Eastern Partnership summit, Riga, 21-22/05/2015
A the occasion of the fourth Eastern Partnership summit in Riga, EU leaders met with the representatives of the EaP partner countries to reconfirm the importance the EU attaches to its Eastern Partnership (EaP).
Summit participants took stock of the achievements made since the Vilnius summit in 2013 and set out a positive agenda for the future.
"Our partnership, as well as the Riga Summit itself, are not about dramatic decisions or taking giant steps forward. No, our relationship is built on free will, respect and equality. And our partnership will go forward step-by-step, just as the European Union has been built."
President Tusk at the press conference of the Riga summit
Differentiation and inclusivity
The summit was the occasion to demonstrate EU's determination to pursue closer, differentiated relations with its independent and sovereign partners.
The EU is strongly engaged with all six partners, whatever their individual level of ambition in terms of relations with the EU. The scope and depth of cooperation are determined by:
- the EU's and partners' ambitions and needs
- the pace of reform
The Eastern Partnership was launched in 2009, as a joint initiative between:
- the EU
- EU member states
- 6 Eastern European and South Caucasus partner countries: Armenia, Azerbaijan, Belarus, Georgia, the Republic of Moldova and Ukraine
The European aspirations and European choice of the partners concerned are acknowledged, as stated in the Association Agreements.
Leaders also reaffirmed the importance of the reform agenda in the eastern partners and the need to establish strengthened and more transparent institutions, free from corruption.
Discussions focused on multilateral cooperation projects aiming at:
- strengthening institutions and good governance, the EU confirmed its engagement to help partner countries to strengthen institutions and their resilience to external challenge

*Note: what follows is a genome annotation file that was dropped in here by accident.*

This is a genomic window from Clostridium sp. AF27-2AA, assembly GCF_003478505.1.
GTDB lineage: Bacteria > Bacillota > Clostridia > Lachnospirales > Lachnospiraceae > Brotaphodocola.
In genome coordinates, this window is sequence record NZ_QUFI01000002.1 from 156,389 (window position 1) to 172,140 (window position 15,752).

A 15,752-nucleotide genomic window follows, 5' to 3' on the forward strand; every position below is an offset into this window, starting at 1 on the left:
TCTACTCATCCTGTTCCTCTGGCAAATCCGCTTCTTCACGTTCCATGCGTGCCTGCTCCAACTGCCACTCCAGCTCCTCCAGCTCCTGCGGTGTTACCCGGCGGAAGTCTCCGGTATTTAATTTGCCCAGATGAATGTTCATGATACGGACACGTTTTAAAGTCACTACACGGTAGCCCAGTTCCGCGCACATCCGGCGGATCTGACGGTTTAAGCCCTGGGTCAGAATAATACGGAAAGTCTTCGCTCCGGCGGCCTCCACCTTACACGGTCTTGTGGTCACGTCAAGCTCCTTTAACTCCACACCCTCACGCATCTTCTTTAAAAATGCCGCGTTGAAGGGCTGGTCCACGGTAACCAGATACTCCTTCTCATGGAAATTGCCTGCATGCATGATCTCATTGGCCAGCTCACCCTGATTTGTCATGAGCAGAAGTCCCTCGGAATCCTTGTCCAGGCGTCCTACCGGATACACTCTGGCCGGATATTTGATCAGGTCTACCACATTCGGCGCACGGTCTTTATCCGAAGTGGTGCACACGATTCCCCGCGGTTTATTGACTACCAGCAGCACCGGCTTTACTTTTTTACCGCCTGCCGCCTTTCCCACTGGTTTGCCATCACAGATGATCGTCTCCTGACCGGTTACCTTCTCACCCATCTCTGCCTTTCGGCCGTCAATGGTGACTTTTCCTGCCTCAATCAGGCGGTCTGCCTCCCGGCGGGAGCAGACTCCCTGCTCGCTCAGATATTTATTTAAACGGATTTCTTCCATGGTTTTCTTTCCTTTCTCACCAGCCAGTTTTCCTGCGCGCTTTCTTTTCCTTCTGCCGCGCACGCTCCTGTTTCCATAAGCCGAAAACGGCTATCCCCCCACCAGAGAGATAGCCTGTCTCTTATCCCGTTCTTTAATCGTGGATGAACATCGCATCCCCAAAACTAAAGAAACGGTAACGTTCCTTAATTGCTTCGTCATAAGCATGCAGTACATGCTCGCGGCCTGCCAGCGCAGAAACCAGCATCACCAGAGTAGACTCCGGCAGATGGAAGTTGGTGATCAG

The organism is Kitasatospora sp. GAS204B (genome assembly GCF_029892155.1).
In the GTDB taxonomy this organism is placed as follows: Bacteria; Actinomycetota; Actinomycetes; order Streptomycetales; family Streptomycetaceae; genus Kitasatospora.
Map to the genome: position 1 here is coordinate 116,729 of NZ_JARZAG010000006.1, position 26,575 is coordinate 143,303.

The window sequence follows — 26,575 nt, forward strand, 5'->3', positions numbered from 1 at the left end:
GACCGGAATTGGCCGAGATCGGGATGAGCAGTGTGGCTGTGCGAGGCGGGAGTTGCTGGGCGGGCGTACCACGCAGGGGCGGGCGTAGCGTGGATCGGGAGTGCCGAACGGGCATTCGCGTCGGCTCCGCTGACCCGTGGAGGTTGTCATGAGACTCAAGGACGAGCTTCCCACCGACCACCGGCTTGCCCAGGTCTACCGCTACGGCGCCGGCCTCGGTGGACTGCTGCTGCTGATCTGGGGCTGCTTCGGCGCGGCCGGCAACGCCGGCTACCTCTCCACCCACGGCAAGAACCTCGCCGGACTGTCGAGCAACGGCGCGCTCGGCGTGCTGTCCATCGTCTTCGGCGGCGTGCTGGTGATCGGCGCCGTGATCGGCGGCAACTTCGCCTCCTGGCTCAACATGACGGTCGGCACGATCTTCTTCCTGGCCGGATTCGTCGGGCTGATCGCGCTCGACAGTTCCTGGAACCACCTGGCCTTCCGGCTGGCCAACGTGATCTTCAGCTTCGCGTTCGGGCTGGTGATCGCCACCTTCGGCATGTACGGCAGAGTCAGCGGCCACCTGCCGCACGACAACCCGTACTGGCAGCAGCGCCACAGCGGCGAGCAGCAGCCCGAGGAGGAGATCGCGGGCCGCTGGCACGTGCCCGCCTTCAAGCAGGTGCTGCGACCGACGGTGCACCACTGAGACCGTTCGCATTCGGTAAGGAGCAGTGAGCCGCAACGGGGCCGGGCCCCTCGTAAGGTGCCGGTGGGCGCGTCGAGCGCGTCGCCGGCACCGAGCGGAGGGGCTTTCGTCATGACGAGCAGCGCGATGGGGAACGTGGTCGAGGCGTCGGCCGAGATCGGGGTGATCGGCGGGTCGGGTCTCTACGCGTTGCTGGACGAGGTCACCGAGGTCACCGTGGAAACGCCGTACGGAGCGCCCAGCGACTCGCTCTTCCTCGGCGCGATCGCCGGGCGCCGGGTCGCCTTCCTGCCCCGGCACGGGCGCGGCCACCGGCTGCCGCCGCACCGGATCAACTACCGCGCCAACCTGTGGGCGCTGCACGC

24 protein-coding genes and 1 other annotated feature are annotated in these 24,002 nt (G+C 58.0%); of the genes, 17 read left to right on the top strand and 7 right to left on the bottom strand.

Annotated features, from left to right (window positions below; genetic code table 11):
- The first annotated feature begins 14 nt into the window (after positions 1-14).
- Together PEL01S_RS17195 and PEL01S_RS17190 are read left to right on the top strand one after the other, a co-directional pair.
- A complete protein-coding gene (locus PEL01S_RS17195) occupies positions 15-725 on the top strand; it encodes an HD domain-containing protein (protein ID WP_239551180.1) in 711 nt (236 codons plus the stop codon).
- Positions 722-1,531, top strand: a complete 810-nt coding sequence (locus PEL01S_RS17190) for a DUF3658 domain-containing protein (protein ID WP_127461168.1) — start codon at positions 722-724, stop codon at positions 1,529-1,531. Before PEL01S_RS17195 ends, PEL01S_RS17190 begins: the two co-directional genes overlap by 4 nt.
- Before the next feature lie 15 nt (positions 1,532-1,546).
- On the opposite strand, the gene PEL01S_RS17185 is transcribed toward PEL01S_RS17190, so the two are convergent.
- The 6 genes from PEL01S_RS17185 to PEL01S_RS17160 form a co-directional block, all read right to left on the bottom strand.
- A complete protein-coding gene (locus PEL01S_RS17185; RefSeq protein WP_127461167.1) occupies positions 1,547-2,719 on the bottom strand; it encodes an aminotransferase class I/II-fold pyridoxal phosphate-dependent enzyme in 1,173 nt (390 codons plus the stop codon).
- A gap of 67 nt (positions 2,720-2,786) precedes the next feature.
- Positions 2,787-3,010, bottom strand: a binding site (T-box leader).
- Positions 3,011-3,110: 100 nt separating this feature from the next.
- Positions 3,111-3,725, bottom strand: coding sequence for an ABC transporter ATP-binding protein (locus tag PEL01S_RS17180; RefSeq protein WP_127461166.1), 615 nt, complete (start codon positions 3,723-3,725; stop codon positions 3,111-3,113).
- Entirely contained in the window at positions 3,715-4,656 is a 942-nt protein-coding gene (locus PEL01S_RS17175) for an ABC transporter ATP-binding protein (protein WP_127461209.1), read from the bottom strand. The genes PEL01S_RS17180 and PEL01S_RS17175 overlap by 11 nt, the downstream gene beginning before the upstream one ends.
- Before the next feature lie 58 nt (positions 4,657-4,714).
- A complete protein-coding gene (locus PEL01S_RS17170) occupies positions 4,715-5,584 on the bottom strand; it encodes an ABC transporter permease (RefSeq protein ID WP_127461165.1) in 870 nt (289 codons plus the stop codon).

- enhancing mobility and contacts between people
- developing market opportunities by improving the business environment and legal certainty in Eastern European partners to SMEs and businesses and focusing on the digital economy field
- ensuring energy security and improving the interconnections for energy but also transport
Conflict resolution in the region was also high on the agenda of the summit. All summit participants agreed to pursue all efforts aiming at de-escalation and a political solution to the crisis in Ukraine, and the peaceful settlement of other unresolved conflicts in the region.
The summit in Riga was accompanied by a number of side events, demonstrating that the Eastern Partnership goes beyond intergovernmental relations to involve civil society, media, business and other stakeholders.
At the Eastern Partnership Business Forum in Riga, on 21 May 2015, the European Commission launched the Deep and Comprehensive Free Trade Area (DCFTA) Facility for Small and Medium Enterprises (SMEs).
The facility will provide some €200 million worth of grants and is expected to unlock new investments worth at least €2 billion for the SMEs in the three DCFTA countries: Georgia, Republic of Moldova and Ukraine.
On 22 May 2015, the European Commission and Ukraine signed a memorandum of understanding and loan agreement for the third EU Macro-Financial Assistance (MFA) programme to Ukraine.
Additional information and communication material can be found on the European Commission and the EEAS websites. At the occasion of the Riga summit, specific leaflets were developed to illustrate stories, facts and figures of the partnership and the different flagship initiatives.